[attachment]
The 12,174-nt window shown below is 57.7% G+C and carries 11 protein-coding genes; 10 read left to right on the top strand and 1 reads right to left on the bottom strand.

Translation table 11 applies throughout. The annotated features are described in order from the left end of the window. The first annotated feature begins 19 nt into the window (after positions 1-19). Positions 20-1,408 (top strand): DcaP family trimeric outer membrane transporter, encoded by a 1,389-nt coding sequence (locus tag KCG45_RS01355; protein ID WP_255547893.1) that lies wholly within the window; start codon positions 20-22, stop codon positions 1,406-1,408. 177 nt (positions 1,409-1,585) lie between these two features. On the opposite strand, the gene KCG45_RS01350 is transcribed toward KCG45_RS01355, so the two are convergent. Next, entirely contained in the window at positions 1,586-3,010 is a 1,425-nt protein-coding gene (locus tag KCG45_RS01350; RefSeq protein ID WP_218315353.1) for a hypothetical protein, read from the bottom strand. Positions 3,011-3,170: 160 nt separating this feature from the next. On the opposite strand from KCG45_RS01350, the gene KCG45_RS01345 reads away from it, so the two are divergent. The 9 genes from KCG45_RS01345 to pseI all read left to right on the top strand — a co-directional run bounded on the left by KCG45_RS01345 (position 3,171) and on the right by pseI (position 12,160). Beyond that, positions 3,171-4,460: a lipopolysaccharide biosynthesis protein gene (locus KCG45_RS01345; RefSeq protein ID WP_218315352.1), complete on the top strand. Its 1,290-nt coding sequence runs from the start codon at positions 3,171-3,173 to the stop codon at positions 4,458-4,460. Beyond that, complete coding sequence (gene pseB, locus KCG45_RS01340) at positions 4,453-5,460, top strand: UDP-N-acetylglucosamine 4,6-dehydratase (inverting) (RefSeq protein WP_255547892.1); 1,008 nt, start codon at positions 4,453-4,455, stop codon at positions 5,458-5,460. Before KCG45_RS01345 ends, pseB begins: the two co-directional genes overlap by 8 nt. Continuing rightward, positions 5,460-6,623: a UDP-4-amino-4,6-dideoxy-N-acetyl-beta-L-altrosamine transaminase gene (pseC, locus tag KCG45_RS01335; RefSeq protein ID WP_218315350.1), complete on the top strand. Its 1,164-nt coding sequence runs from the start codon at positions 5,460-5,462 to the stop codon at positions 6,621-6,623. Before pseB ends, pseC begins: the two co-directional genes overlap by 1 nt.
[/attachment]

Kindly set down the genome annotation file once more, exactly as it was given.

The 12,174-nt window shown below is 57.7% G+C and carries 11 protein-coding genes; 10 read left to right on the top strand and 1 reads right to left on the bottom strand.

Translation table 11 applies throughout. The annotated features are described in order from the left end of the window. The first annotated feature begins 19 nt into the window (after positions 1-19). Positions 20-1,408 (top strand): DcaP family trimeric outer membrane transporter, encoded by a 1,389-nt coding sequence (locus tag KCG45_RS01355; protein ID WP_255547893.1) that lies wholly within the window; start codon positions 20-22, stop codon positions 1,406-1,408. 177 nt (positions 1,409-1,585) lie between these two features. On the opposite strand, the gene KCG45_RS01350 is transcribed toward KCG45_RS01355, so the two are convergent. Next, entirely contained in the window at positions 1,586-3,010 is a 1,425-nt protein-coding gene (locus tag KCG45_RS01350; RefSeq protein ID WP_218315353.1) for a hypothetical protein, read from the bottom strand. Positions 3,011-3,170: 160 nt separating this feature from the next. On the opposite strand from KCG45_RS01350, the gene KCG45_RS01345 reads away from it, so the two are divergent. The 9 genes from KCG45_RS01345 to pseI all read left to right on the top strand — a co-directional run bounded on the left by KCG45_RS01345 (position 3,171) and on the right by pseI (position 12,160). Beyond that, positions 3,171-4,460: a lipopolysaccharide biosynthesis protein gene (locus KCG45_RS01345; RefSeq protein ID WP_218315352.1), complete on the top strand. Its 1,290-nt coding sequence runs from the start codon at positions 3,171-3,173 to the stop codon at positions 4,458-4,460. Beyond that, complete coding sequence (gene pseB, locus KCG45_RS01340) at positions 4,453-5,460, top strand: UDP-N-acetylglucosamine 4,6-dehydratase (inverting) (RefSeq protein WP_255547892.1); 1,008 nt, start codon at positions 4,453-4,455, stop codon at positions 5,458-5,460. Before KCG45_RS01345 ends, pseB begins: the two co-directional genes overlap by 8 nt. Continuing rightward, positions 5,460-6,623: a UDP-4-amino-4,6-dideoxy-N-acetyl-beta-L-altrosamine transaminase gene (pseC, locus tag KCG45_RS01335; RefSeq protein ID WP_218315350.1), complete on the top strand. Its 1,164-nt coding sequence runs from the start codon at positions 5,460-5,462 to the stop codon at positions 6,621-6,623. Before pseB ends, pseC begins: the two co-directional genes overlap by 1 nt.